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  Structural basis for chirality and directional motility of Plasmodium sporozoites

Kudryashev, M., Münter, S., Lemgruber, L., Montagna, G. N., Stahlberg, H., Matuschewski, K., et al. (2012). Structural basis for chirality and directional motility of Plasmodium sporozoites. Cellular Microbiology, 14(11), 1757-1768. doi:10.1111/j.1462-5822.2012.01836.x.

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Genre: Journal Article

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 Creators:
Kudryashev, Misha1, 2, Author              
Münter, Sylvia1, Author
Lemgruber, Leandro1, Author
Montagna, Georgina N.3, Author              
Stahlberg, Henning2, Author
Matuschewski, Kai3, Author              
Meissner, Markus4, Author
Cyrklaff, Marek1, Author
Frischknecht, Friedrich1, Author
Affiliations:
1Parasitology, Department of Infectious Diseases, University of Heidelberg Medical School, Heidelberg, Germany, ou_persistent22              
2Center for Cellular Imaging and NanoAnalytics (C-CINA), Biozentrum, University of Basel, 4058 Basel, Switzerland, ou_persistent22              
3Parasitology, Max Planck Institute for Infection Biology, Max Planck Society, ou_1664151              
4Welcome Trust and University of Glasgow, Glasgow Biomedical Research Centre, Office b‐613, Glasgow, UK, ou_persistent22              

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 Abstract: Plasmodium sporozoites can move at high speed for several tens of minutes, which is essential for the initial stage of a malaria infection. The crescent-shaped sporozoites move on 2D substrates preferably in the same direction on circular paths giving raise to helical paths in 3D matrices. Here we determined the structural basis that underlies this type of movement. Immature, non-motile sporozoites were found to lack the subpellicular network required for obtaining the crescent parasite shape. In vitro, parasites moving in the favoured direction move faster and more persistent than the few parasites that move in the opposite direction. Photobleaching experiments showed that sporozoites flip their ventral side up when switching the direction of migration. Cryo-electron tomography revealed a polarized arrangement of microtubules and polar rings towards the substrate in Plasmodium sporozoites, but not in the related parasite Toxoplasma gondii. As a consequence, secretory vesicles, which release proteins involved in adhesion, migration and invasion at the front end of the parasite, are delivered towards the substrate. The resulting chiral structure of the parasite appears to determine the unique directionality of movement and could explain how the sporozoite achieves rapid and sustained directional motility in the absence of external stimuli.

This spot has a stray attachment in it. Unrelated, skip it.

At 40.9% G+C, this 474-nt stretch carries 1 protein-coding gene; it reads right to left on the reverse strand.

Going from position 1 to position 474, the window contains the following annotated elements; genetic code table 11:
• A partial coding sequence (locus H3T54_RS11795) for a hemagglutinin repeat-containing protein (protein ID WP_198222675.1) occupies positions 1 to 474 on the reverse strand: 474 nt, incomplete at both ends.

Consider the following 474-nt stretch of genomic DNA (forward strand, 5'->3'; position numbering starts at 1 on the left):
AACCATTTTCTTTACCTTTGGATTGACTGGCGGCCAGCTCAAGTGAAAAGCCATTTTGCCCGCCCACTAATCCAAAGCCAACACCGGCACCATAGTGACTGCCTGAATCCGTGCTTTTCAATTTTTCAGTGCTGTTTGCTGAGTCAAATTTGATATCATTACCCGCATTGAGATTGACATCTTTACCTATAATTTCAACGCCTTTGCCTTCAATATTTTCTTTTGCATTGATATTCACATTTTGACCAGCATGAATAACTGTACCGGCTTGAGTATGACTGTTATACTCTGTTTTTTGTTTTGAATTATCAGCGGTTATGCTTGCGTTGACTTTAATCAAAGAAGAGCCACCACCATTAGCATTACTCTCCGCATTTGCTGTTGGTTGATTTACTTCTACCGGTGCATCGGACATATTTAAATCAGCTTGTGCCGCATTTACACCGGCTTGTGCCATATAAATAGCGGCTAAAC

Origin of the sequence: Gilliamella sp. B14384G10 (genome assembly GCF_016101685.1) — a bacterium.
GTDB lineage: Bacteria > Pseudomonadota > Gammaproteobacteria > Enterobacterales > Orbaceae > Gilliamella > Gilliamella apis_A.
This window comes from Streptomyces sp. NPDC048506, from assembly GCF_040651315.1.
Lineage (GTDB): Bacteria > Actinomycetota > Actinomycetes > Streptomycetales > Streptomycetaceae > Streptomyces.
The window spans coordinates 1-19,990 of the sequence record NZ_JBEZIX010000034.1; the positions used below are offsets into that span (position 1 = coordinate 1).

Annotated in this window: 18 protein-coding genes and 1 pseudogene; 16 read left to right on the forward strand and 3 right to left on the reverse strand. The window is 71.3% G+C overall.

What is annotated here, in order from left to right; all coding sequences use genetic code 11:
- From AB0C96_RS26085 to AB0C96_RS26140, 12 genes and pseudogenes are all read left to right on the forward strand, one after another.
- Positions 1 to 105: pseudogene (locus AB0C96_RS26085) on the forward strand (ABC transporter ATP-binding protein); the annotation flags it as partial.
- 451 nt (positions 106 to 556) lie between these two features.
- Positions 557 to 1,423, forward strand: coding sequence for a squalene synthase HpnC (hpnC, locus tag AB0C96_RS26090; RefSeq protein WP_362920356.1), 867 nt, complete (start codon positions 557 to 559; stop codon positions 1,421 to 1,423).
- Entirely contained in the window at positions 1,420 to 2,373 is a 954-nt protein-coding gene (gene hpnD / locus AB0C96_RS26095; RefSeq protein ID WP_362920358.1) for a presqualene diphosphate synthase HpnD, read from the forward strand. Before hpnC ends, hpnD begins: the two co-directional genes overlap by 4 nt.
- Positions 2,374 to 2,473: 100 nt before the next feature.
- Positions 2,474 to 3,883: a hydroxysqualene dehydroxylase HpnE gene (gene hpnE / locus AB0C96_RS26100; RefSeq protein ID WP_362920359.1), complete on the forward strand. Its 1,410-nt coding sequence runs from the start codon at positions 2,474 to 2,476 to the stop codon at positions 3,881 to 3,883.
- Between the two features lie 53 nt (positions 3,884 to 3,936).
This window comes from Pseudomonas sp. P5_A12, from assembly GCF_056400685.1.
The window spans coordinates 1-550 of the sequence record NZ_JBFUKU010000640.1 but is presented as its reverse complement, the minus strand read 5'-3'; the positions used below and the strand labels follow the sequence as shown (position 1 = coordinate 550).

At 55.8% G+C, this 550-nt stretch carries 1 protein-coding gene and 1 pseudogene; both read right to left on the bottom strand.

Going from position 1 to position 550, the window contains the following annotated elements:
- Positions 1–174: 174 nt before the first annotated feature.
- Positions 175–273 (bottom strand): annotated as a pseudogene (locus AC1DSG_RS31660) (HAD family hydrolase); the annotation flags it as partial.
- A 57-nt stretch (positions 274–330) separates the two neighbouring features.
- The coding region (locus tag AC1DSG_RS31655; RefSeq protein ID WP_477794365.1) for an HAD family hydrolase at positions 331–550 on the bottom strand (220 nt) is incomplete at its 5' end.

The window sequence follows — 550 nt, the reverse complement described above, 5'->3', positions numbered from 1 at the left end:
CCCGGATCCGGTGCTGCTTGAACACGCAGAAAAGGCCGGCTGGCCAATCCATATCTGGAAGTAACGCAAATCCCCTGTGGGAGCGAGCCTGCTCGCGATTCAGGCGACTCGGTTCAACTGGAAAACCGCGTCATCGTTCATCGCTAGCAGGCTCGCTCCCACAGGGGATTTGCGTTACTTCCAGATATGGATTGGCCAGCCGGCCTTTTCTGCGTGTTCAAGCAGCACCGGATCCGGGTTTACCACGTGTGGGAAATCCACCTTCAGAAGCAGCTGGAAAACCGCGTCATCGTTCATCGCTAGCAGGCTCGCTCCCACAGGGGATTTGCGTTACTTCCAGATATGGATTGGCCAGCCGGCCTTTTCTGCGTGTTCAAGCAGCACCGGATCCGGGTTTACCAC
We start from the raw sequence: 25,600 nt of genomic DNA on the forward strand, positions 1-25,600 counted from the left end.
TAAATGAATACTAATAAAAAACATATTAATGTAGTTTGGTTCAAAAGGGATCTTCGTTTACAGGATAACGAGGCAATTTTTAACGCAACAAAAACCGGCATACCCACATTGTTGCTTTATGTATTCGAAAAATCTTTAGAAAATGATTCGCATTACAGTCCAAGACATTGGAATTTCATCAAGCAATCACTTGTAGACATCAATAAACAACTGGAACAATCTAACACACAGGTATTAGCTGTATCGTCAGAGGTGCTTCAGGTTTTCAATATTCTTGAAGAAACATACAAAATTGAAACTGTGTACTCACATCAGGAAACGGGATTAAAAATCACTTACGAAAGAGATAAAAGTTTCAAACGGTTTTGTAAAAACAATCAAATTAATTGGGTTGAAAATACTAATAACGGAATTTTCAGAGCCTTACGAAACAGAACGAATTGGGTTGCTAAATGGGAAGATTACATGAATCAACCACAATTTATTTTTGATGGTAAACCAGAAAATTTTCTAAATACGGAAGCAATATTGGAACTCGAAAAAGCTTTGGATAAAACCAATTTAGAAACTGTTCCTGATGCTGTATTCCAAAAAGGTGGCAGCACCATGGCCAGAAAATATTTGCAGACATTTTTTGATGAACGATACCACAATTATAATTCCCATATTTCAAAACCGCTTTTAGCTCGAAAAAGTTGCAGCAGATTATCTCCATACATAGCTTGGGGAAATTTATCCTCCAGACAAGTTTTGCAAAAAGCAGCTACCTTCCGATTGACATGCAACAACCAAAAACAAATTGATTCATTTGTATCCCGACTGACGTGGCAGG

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Language(s): eng - English
 Dates: 2012-06-282012-04-202012-07-032012-10-162012-11-01
 Publication Status: Published in print
 Pages: 12
 Publishing info: -
 Table of Contents: -
 Rev. Type: Peer
 Degree: -

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Title: Cellular Microbiology
Source Genre: Journal
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Publ. Info: Malden, MA : Blackwell Science
Pages: - Volume / Issue: 14 (11) Sequence Number: - Start / End Page: 1757 - 1768 Identifier: ISSN: 1462-5814
CoNE: https://pure.mpg.de/cone/journals/resource/959328105032